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1966 Cheval Blanc, St-Emilion (375ml) (paper adhered to labels) (low neck) (Previously $469)

SKU #950920 94 points John Gilman

 I had only tasted the ’66 Cheval on one previous occasion, and that bottle was a stylish, complex and gentle middleweight. This bottle was several notches up from the previous one, offering terrific mid-palate depth and great length and grip on the complex finish. The bouquet is classic, mature Cheval, with a level of intensity and depth that is not far off the 1964. Scents of roasted chestnuts, black cherries, hints of bell pepper, tobacco, a bit of menthol and coffee tones soar from the glass. On the palate the wine is full-bodied (rather a shock after the more middling bottle I tasted a few years back), with a great core of fruit, layers of flavors, excellent structure and focus, and a long, complex and powerful finish. This is not a vintage of Cheval that has a strong reputation, but this bottle was absolutely dynamite. Great juice. (Drink between 2002-2025)  (5/2008)

94 points Robert Parker's Wine Advocate

 Following from a delicious half-bottle in February, the Château Cheval Blanc 1966 put in another impressive performance just a few months later. Served blind, it has a typical bouquet for the vintage: tobacco and cigar box, the fruit in the background, tertiary and classic in style. The palate is very well balanced and errs more towards the Left Bank than the Right Bank: structured, firm, aloof but compelling. This is a sublime expression of Cheval Blanc and it deserves to be drunk over the next 8-10 years. Tasted September 2014. (NM)  (7/2016)

K&L Notes

Tasting notes from the estate, updated July 2015: "This is an historic vintage of Cheval Blanc because it was the first fermented in temperature-controlled concrete vats. The growing season was relatively cool and dry – ideal for the slow, complete ripening that Cheval Blanc always seeks. This was a very fine year. The nose is dominated by aromas of fireplace, chimney and cold smoke. It is also gourmand and fruity with notes of blackcurrant and raspberry, and there is a relatively high volatile acidity on this bottle. The palate, compact, full and rich, is remarkable. This very tannic wine ends on a long final, maybe a little hard and dry."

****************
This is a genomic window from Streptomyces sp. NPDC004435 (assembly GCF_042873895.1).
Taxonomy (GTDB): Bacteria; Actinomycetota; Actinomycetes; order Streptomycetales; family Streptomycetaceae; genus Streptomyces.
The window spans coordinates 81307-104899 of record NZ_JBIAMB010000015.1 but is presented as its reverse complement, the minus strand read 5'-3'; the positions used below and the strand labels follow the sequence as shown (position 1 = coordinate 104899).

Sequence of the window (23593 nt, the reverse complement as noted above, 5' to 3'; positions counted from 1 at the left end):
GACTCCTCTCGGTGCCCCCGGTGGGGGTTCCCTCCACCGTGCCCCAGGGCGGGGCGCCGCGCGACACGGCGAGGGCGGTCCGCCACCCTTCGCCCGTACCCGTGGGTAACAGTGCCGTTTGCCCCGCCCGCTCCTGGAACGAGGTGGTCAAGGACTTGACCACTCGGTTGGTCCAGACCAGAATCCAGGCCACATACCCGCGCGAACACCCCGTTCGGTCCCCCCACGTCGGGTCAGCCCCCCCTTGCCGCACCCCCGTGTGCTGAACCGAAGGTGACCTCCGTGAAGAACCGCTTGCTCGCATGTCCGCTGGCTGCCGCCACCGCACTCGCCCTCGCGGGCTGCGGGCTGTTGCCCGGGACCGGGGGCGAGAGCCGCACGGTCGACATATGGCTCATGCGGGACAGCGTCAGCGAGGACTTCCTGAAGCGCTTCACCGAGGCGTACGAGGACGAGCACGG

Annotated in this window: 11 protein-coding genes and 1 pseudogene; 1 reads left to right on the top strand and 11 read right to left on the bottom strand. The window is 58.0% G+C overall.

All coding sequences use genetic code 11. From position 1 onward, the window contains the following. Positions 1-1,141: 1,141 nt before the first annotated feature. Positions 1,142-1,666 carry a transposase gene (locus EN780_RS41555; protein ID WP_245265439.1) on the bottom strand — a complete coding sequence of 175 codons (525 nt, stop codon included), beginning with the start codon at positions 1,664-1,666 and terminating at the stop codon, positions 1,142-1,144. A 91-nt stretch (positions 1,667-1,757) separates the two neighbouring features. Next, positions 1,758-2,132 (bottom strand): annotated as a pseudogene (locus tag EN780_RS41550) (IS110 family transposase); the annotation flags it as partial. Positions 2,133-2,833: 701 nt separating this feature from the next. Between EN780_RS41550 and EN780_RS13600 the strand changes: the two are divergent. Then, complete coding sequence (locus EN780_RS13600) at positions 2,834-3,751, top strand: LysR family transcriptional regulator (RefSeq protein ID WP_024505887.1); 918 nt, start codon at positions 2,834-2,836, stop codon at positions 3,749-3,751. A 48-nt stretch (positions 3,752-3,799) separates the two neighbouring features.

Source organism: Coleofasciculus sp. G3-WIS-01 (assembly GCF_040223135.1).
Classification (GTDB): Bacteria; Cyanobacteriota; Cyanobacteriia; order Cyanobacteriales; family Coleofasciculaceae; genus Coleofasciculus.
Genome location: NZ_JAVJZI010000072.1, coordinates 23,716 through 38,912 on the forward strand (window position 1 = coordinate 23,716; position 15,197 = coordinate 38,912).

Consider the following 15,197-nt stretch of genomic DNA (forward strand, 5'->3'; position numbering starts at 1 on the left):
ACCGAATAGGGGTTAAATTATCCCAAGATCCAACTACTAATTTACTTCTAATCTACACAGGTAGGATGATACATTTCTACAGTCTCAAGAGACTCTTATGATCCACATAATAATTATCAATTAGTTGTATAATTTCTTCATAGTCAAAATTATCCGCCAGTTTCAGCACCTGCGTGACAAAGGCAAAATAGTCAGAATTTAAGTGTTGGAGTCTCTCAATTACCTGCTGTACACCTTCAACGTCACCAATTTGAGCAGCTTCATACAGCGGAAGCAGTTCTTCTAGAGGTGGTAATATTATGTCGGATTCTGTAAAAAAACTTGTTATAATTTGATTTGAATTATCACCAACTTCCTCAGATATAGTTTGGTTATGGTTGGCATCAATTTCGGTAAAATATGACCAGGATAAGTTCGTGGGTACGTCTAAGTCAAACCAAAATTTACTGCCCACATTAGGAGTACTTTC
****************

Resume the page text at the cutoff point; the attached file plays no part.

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Cabernet Sauvignon and Blends

- Cabernet Sauvignon has come a long way from its role as a blending varietal, however dominant, in the wines of Bordeaux. Today it is the most planted red varietal in the world. Identified as a descendent of Cabernet Franc and Sauvignon Blanc, the late-ripening Cabernet Sauvignon needs to be planted in warmer climates to fully ripen. Its small berries can easily be identified for their distinctive blue color, thick skins and high tannins. And while the varietal has its own definitive characteristics: green pepper-like aromas and black currant flavors among them, it is perhaps most prized for its ability to convey terroir, vintage and winemaking. A relatively new varietal, Cabernet Sauvignon started making inroads into the wines of the Médoc and Graves in the late-18th century. Today it is also dominant in the up-and-coming Entre-Deux-Mers region of Bordeaux and can also be found in Southwest France. It is the companion varietal to Sangiovese in Italy's Super Tuscans and is planted all over Europe, stretching to lesser-known winegrowing regions like Russia and Lebanon. In the Americas Cabernet Sauvignon has found champions in every nook and cranny of California and among winemakers in Washington, where it complements plantings of Merlot. In South America, Cab thrives in Chile, but can also be found in smaller amounts in Argentina and even in Mexico.


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Specific Appellation:

Saint Emilion